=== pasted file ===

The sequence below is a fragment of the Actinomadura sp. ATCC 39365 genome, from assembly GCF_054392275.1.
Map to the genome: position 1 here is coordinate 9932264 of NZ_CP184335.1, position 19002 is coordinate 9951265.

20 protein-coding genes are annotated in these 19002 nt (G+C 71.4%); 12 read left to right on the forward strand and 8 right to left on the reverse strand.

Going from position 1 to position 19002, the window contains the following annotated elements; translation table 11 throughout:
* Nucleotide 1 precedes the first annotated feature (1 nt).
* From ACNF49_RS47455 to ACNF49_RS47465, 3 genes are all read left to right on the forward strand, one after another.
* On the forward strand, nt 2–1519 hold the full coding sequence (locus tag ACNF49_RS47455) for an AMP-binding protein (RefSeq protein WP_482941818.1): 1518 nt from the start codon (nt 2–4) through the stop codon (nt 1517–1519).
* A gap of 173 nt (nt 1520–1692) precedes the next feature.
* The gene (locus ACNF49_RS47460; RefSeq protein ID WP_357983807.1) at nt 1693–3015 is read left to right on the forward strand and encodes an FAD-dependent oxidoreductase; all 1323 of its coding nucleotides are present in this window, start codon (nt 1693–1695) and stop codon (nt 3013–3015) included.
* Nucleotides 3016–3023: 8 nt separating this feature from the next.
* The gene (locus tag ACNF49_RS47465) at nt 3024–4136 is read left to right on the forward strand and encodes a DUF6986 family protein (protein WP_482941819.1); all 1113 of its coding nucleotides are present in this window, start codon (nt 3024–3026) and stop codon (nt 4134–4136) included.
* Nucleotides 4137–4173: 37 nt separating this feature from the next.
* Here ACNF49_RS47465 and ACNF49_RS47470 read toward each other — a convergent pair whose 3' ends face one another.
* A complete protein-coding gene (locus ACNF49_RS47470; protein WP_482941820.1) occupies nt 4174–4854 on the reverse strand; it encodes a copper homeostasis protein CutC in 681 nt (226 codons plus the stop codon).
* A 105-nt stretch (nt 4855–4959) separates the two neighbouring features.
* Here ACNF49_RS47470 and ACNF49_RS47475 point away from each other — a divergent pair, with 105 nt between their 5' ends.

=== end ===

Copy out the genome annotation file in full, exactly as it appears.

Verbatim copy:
The sequence below is a fragment of the Actinomadura sp. ATCC 39365 genome, from assembly GCF_054392275.1.
Map to the genome: position 1 here is coordinate 9932264 of NZ_CP184335.1, position 19002 is coordinate 9951265.

20 protein-coding genes are annotated in these 19002 nt (G+C 71.4%); 12 read left to right on the forward strand and 8 right to left on the reverse strand.

Going from position 1 to position 19002, the window contains the following annotated elements; translation table 11 throughout:
* Nucleotide 1 precedes the first annotated feature (1 nt).
* From ACNF49_RS47455 to ACNF49_RS47465, 3 genes are all read left to right on the forward strand, one after another.
* On the forward strand, nt 2–1519 hold the full coding sequence (locus tag ACNF49_RS47455) for an AMP-binding protein (RefSeq protein WP_482941818.1): 1518 nt from the start codon (nt 2–4) through the stop codon (nt 1517–1519).
* A gap of 173 nt (nt 1520–1692) precedes the next feature.
* The gene (locus ACNF49_RS47460; RefSeq protein ID WP_357983807.1) at nt 1693–3015 is read left to right on the forward strand and encodes an FAD-dependent oxidoreductase; all 1323 of its coding nucleotides are present in this window, start codon (nt 1693–1695) and stop codon (nt 3013–3015) included.
* Nucleotides 3016–3023: 8 nt separating this feature from the next.
* The gene (locus tag ACNF49_RS47465) at nt 3024–4136 is read left to right on the forward strand and encodes a DUF6986 family protein (protein WP_482941819.1); all 1113 of its coding nucleotides are present in this window, start codon (nt 3024–3026) and stop codon (nt 4134–4136) included.
* Nucleotides 4137–4173: 37 nt separating this feature from the next.
* Here ACNF49_RS47465 and ACNF49_RS47470 read toward each other — a convergent pair whose 3' ends face one another.
* A complete protein-coding gene (locus ACNF49_RS47470; protein WP_482941820.1) occupies nt 4174–4854 on the reverse strand; it encodes a copper homeostasis protein CutC in 681 nt (226 codons plus the stop codon).
* A 105-nt stretch (nt 4855–4959) separates the two neighbouring features.
* Here ACNF49_RS47470 and ACNF49_RS47475 point away from each other — a divergent pair, with 105 nt between their 5' ends.